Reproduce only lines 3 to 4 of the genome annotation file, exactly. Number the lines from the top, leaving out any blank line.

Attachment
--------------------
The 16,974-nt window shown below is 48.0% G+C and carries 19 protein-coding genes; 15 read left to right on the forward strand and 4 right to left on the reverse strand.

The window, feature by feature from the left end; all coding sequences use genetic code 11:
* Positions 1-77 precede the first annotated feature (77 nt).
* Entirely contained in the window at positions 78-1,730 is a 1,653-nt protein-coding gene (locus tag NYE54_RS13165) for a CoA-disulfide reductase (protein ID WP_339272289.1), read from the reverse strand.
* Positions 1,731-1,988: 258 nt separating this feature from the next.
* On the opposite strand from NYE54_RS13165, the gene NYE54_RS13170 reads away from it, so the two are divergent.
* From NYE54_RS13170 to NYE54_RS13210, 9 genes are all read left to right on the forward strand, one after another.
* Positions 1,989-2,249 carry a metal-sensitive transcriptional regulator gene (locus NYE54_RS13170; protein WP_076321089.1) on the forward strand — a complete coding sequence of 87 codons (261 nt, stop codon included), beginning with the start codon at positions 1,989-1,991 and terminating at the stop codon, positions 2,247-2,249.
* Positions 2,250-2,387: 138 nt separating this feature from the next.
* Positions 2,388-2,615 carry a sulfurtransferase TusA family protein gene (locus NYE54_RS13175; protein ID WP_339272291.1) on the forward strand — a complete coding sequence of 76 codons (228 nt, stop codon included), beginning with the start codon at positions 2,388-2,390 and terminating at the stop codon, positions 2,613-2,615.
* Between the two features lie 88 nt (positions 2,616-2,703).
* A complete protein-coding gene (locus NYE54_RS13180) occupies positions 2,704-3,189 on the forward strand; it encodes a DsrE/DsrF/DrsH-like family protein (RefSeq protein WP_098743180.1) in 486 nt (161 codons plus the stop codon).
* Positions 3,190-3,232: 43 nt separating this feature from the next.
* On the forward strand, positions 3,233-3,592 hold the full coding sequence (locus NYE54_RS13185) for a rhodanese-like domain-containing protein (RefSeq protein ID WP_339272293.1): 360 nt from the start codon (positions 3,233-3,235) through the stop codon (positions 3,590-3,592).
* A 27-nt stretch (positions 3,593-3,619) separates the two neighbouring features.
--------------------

* Positions 1-77 precede the first annotated feature (77 nt).
* Entirely contained in the window at positions 78-1,730 is a 1,653-nt protein-coding gene (locus tag NYE54_RS13165) for a CoA-disulfide reductase (protein ID WP_339272289.1), read from the reverse strand.